Good luck and be well.

Dr. P

Michael A. Persky, MD
Los Angeles Facial Plastic Surgeon
5.0 out of 5 stars 23 reviews

The "eyes" have it

+1

I am sorry to hear about your ordeal. Ectropion is a bothersome problem that produces constant tearing due to the abnormal position of your lower eyelid.

Ectropion can be addressed at many levels.

(1) The first thing to due is to tape your eyelids at night. This does not correct the ectropion but it does allow for complete closure of the lids at night to cover the sclera and cornea of the eyes. This prevents drying and subsequent problems due to the drying.

(2) Pertaining to the lower eyelid, massage is first tried to help loosen the scar tissue in hopes that the lid will assume a more normal position. This is attempted for usually a period of 3 months.

(3) If it is clearly known that the problem is due to excessive skin removal then replacing the missing skin is warranted. This done by skin grafts.

(4) Sometimes the skin is not only the problem but the internal aspects are scarred and a cartilage "spacer" graft is needed to support the lid in a more normal position.

(5) Lastly, the tendon of the lower lid at the out corner of the eye may be lax and require tightening.

This the usual way to think through this issue. Have your surgeon refer you to plastic surgeon or an oculoplalstic surgeon to address this issue.

Earl Stephenson, Jr., MD, DDS
Atlanta Plastic Surgeon
5.0 out of 5 stars 8 reviews

Ectropian repair

+1

Most of the time massaging and taping will help. It has only ben six weeks and the ectropion should improve with time. Make sure the eye is well lubricated to help prevent corneal abrasion.

If revision needs to be performed ectropion repair should be covered under insurance.

Sharon Theresa McLaughlin MD
Long Island City Plastic Surgeon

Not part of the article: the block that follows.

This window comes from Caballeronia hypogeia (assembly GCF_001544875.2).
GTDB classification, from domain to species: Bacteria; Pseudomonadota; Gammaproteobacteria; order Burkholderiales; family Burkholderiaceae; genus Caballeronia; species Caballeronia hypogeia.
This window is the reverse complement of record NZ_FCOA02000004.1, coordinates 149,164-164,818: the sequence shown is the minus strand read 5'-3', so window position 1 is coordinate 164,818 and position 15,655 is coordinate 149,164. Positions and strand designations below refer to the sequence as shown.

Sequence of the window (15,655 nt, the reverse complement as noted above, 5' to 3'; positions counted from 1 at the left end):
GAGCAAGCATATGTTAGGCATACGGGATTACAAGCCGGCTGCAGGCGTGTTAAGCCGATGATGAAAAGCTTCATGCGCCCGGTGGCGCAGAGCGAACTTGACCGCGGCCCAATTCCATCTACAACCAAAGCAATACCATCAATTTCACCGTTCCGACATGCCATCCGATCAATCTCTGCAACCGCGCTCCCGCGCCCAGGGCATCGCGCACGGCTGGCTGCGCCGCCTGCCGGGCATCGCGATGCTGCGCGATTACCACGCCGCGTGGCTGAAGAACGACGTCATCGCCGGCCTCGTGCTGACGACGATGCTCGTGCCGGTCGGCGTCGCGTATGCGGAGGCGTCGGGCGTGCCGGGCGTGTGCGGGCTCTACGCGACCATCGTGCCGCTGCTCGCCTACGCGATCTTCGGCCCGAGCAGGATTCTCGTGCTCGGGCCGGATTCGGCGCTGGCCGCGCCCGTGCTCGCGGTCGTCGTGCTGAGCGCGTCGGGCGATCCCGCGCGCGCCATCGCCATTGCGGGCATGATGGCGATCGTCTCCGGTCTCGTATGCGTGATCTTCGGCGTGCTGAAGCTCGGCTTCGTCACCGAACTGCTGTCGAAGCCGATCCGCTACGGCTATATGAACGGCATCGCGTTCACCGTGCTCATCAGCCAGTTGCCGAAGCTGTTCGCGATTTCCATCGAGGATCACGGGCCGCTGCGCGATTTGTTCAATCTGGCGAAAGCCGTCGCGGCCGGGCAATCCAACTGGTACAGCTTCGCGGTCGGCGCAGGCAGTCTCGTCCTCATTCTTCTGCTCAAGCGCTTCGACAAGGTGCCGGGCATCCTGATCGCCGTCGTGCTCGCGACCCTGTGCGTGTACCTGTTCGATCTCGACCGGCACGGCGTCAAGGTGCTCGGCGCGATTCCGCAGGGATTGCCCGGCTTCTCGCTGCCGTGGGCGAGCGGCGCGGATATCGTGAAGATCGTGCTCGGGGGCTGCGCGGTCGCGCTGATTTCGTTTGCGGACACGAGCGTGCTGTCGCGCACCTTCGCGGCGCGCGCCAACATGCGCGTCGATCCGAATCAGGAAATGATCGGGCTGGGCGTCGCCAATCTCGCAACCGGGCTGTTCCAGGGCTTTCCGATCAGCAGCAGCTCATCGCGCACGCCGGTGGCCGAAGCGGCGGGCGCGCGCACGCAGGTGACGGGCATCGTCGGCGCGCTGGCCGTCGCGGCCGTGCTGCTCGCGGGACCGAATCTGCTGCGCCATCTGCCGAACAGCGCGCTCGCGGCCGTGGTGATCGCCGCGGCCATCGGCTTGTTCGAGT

Post blepharoplasty

+1

The main thing to do now is to keep your eye(s) lubricated, with drops during the day and ointment at night when sleeping.  It is too early to do more surgery since your eyelids can still improve with time over the next 6 months or longer.  Depending on what the exact problem is, there are different surgeries or nonsurgical options than can be done in the future.

Mehryar (Ray) Taban, MD, FACS
Beverly Hills Oculoplastic Surgeon
5.0 out of 5 stars 7 reviews

Ectropion after lower lid blepharoplasty

+1

Ectropion is caused by excessive skin removal and/or scarring from removal of fat through a skin incision. Ectropion tends to improve over time but it is always better to avoid it in the first place with good technique. You need to see an Ophthalmic Plastic Surgeon if it does not resolve. Personally I think if a surgeon is going to perform a procedure he or she ought to be able to handle the complications.

Peter T. Truong, MD
Fresno Oculoplastic Surgeon
5.0 out of 5 stars 7 reviews

These answers are for educational purposes and should not be relied upon as a substitute for medical advice you may receive from your physician. If you have a medical emergency, please call 911. These answers do not constitute or initiate a patient/doctor relationship.